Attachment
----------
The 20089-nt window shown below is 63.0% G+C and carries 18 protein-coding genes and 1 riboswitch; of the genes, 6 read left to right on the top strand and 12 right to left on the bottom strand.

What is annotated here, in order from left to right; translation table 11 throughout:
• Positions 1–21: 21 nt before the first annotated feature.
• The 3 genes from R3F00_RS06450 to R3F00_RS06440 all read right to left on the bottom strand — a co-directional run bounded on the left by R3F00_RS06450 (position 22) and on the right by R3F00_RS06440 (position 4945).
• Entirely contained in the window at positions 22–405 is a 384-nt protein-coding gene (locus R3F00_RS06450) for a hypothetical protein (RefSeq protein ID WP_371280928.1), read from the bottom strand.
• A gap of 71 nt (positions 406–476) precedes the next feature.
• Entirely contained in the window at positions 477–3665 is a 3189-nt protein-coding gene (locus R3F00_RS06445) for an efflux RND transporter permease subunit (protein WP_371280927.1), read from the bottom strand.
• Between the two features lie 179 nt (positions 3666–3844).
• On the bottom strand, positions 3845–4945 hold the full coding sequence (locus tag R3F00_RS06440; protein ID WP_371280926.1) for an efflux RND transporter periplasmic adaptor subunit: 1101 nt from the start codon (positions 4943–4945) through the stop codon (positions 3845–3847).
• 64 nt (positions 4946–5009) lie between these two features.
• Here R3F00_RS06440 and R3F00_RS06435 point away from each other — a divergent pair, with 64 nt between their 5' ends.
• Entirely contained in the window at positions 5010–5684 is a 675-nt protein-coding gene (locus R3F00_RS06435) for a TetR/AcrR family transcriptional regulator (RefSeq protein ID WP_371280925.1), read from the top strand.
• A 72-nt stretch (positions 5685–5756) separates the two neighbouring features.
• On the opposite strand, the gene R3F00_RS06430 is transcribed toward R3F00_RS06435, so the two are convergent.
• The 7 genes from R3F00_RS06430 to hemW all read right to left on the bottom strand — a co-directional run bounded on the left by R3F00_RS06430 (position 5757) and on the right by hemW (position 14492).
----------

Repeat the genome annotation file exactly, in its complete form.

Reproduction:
The 20089-nt window shown below is 63.0% G+C and carries 18 protein-coding genes and 1 riboswitch; of the genes, 6 read left to right on the top strand and 12 right to left on the bottom strand.

What is annotated here, in order from left to right; translation table 11 throughout:
• Positions 1–21: 21 nt before the first annotated feature.
• The 3 genes from R3F00_RS06450 to R3F00_RS06440 all read right to left on the bottom strand — a co-directional run bounded on the left by R3F00_RS06450 (position 22) and on the right by R3F00_RS06440 (position 4945).
• Entirely contained in the window at positions 22–405 is a 384-nt protein-coding gene (locus R3F00_RS06450) for a hypothetical protein (RefSeq protein ID WP_371280928.1), read from the bottom strand.
• A gap of 71 nt (positions 406–476) precedes the next feature.
• Entirely contained in the window at positions 477–3665 is a 3189-nt protein-coding gene (locus R3F00_RS06445) for an efflux RND transporter permease subunit (protein WP_371280927.1), read from the bottom strand.
• Between the two features lie 179 nt (positions 3666–3844).
• On the bottom strand, positions 3845–4945 hold the full coding sequence (locus tag R3F00_RS06440; protein ID WP_371280926.1) for an efflux RND transporter periplasmic adaptor subunit: 1101 nt from the start codon (positions 4943–4945) through the stop codon (positions 3845–3847).
• 64 nt (positions 4946–5009) lie between these two features.
• Here R3F00_RS06440 and R3F00_RS06435 point away from each other — a divergent pair, with 64 nt between their 5' ends.
• Entirely contained in the window at positions 5010–5684 is a 675-nt protein-coding gene (locus R3F00_RS06435) for a TetR/AcrR family transcriptional regulator (RefSeq protein ID WP_371280925.1), read from the top strand.
• A 72-nt stretch (positions 5685–5756) separates the two neighbouring features.
• On the opposite strand, the gene R3F00_RS06430 is transcribed toward R3F00_RS06435, so the two are convergent.
• The 7 genes from R3F00_RS06430 to hemW all read right to left on the bottom strand — a co-directional run bounded on the left by R3F00_RS06430 (position 5757) and on the right by hemW (position 14492).